The Oscars are a great cultural conversation for all to participate in, but it’s all too easy to only have surface knowledge of the nominees. It’s all too easy to know “Black Swan” as the ballet movie, “The Fighter” as the boxing movie, and “The Social Network” as the Facebook movie. But don’t you want to know more and stun your friends with your knowledge of the movies in the weeks leading up to the awards and ultimately during the broadcast itself?
That’s what my KNOW YOUR NOMINEES series hopes to do. Every three days, I’ll feature ten interesting facts about the ten Best Picture nominees of 2010 that would be fascinating to pepper into any conversation. My hope is that you will come away with an enhanced appreciation of the movies but also enjoy learning strange and interesting things about them.
So, as we proceed in alphabetical order, our next stop on the tour is “Inception.”
So what was the inception of “Inception?” According to director/screenwriter Christopher Nolan, the movie began as a heist film mainly as a way to provide entertainment and exposition for the complicated dream structure. But concerned with the cold emotional detachment to the characters in a heist film, he began to add the hero’s story to get the audience to connect with the movie.
What’s real and what isn’t was a big talking point about “Inception,” but it may interest you to know what was shot on location (real) and what was shot on a soundstage or studio lot (not real). The snow fortress was a built set, as was Saito’s castle. With a few other exceptions, most scenes were shot on location in Tokyo, Paris, Mombasa, Los Angeles, and a small town in Nolan’s home country, England.
How about that spectacular anti-gravity fight scene in the hotel hallway. According to Christopher Nolan, Joseph Gordon-Levitt did all his own stunts for the scene, only using a double out of necessity for one scene. The scene was done by creating a spinning set, not through CG.
Another fantastically well-executed scene of mind-blowing visual proportions was the scene at the Parisian café where the city implodes. How did they shoot that? According to cinematographer Wally Pfister, they used a camera that captures 1,500 frames per second (in contrast to the average camera which captures 24) to create the slow-motion effect. In post-production, the visuals team added effects to make the objects look like they were floating. (Everything was shot out of air cannons for the explosion effect.)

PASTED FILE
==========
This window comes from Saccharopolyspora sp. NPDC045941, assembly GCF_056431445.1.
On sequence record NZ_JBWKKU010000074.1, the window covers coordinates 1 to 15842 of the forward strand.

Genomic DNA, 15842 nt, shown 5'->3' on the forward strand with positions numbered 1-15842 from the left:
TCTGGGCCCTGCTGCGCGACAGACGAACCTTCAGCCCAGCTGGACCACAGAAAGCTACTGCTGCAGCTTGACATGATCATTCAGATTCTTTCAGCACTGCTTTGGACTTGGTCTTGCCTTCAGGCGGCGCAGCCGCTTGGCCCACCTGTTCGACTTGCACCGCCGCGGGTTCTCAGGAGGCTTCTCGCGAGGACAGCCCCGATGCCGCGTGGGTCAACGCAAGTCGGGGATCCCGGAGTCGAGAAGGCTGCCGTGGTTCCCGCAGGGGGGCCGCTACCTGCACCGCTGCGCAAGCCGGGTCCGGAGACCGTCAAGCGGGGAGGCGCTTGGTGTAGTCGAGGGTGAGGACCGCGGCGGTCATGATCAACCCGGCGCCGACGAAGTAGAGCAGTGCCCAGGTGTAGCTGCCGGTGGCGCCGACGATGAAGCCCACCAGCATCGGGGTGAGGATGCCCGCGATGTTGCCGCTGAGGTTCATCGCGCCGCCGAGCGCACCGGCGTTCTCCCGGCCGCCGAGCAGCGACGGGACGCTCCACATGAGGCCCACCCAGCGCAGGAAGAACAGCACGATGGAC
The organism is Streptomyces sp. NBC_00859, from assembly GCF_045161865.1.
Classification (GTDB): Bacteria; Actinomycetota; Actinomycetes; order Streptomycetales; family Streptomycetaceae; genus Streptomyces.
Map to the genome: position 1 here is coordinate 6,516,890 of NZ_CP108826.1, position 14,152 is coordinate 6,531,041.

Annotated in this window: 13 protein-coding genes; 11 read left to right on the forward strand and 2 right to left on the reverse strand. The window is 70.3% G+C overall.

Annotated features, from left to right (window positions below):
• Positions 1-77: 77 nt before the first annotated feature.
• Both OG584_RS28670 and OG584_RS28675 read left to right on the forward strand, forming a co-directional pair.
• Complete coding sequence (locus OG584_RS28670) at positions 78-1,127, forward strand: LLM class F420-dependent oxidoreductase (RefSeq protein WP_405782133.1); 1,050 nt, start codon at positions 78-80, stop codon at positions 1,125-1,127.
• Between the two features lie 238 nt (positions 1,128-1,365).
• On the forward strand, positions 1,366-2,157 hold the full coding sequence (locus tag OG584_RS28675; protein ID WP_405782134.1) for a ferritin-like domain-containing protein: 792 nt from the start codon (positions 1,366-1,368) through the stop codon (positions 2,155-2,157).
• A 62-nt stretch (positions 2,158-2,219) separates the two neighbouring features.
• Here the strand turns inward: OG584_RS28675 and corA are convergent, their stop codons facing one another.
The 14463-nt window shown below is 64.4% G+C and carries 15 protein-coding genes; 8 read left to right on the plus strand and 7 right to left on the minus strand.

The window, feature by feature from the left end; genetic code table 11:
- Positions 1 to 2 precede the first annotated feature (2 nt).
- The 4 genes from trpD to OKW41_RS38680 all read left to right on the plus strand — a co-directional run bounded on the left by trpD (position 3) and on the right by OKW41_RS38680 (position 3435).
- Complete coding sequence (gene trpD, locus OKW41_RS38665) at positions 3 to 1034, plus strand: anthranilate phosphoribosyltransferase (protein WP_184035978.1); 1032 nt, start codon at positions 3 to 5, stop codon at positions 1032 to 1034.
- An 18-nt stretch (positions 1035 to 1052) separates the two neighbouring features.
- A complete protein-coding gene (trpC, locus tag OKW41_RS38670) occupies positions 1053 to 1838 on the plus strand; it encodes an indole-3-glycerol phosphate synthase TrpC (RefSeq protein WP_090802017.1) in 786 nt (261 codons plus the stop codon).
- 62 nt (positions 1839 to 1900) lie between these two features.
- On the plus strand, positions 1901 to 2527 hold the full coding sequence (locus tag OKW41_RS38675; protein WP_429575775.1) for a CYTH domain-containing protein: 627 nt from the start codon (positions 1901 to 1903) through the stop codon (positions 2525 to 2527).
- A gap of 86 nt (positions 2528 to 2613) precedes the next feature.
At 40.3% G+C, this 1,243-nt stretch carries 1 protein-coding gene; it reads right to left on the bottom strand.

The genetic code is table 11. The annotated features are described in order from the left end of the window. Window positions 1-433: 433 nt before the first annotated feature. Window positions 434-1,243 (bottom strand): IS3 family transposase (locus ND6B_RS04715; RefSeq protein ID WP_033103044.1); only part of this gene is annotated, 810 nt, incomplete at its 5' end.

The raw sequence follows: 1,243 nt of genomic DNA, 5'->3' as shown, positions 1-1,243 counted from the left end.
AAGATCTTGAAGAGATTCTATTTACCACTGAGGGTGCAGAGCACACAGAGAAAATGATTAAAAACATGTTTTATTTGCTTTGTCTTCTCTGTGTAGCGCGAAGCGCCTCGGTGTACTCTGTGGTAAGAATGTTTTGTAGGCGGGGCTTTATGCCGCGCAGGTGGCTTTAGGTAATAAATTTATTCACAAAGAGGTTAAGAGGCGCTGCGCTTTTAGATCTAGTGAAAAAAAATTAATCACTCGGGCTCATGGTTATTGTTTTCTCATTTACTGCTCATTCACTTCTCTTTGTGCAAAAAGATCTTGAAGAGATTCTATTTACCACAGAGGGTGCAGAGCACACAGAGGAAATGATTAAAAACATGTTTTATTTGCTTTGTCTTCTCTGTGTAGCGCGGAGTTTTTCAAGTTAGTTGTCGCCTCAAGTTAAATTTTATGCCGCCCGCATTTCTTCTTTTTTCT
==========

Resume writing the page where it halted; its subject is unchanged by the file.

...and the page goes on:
Throughout the second half of the movie, we saw plenty of the van falling off the bridge. But what you might not know about this scene is that it took months to film and entire days were dedicated to the shot. But it gets better: the van was shot out of an air cannon and when the van hit the water, the actors actually had to stay underwater for four to five minutes holding their breath and taking air from a tank. How’s that for dedication?
The ensemble cast turned out perfectly, but it wasn’t always what it was. Before shooting, Evan Rachel Wood was slated to play Ariadne but dropped out and the role went to Ellen Page. Another big casting shift was the exit of James Franco, who was originally cast to play Arthur, due to scheduling issues; the role ultimately went to Joseph Gordon-Levitt.
Fans of Marion Cotillard got a chuckle when they heard “Non, je ne regrette rien,” the closing song of the film “La Vie En Rose” which won her an Oscar for Best Actress. The title means “No, I regret nothing” when translated literally into English. Was it a clever nod to her previous role? Actually, no. Nolan and composer Hans Zimmer chose the song before Cotillard became attached to the project because of its booming rhythmic qualities, not because of its association with the actress.
Many people have seen “Inception” as a metaphor for filmmaking, and Nolan has said that these musings aren’t entirely off-base. But the craft he was most interested in exploring was architecture. In an interview with WiReD, he stated, “I’m very interested in the similarities or analogies between the way in which we experience a three–dimensional space that an architect has created and the way in which an audience experiences a cinematic narrative that constructs a three–dimensional -reality from a two-dimensional medium—assembled shot by shot. I think there’s a narrative component to architecture that’s kind of fascinating.”
NEWS FLASH: The kids at the end of the movie are not the same as the ones before! Adjust your explanations of “Inception” as necessary.
Don’t worry, no top theories here. Only some insight on where the idea came from – not exactly inception. Nolan gave a top as a gift to his wife and then rediscovered it, incorporating it into “Inception.” The one used in the movie was symbolically designed by the prop department to represent Cobb’s universe.
Check back on February 7 as the KNOW YOUR NOMINEES series continues with “The Kids Are All Right.”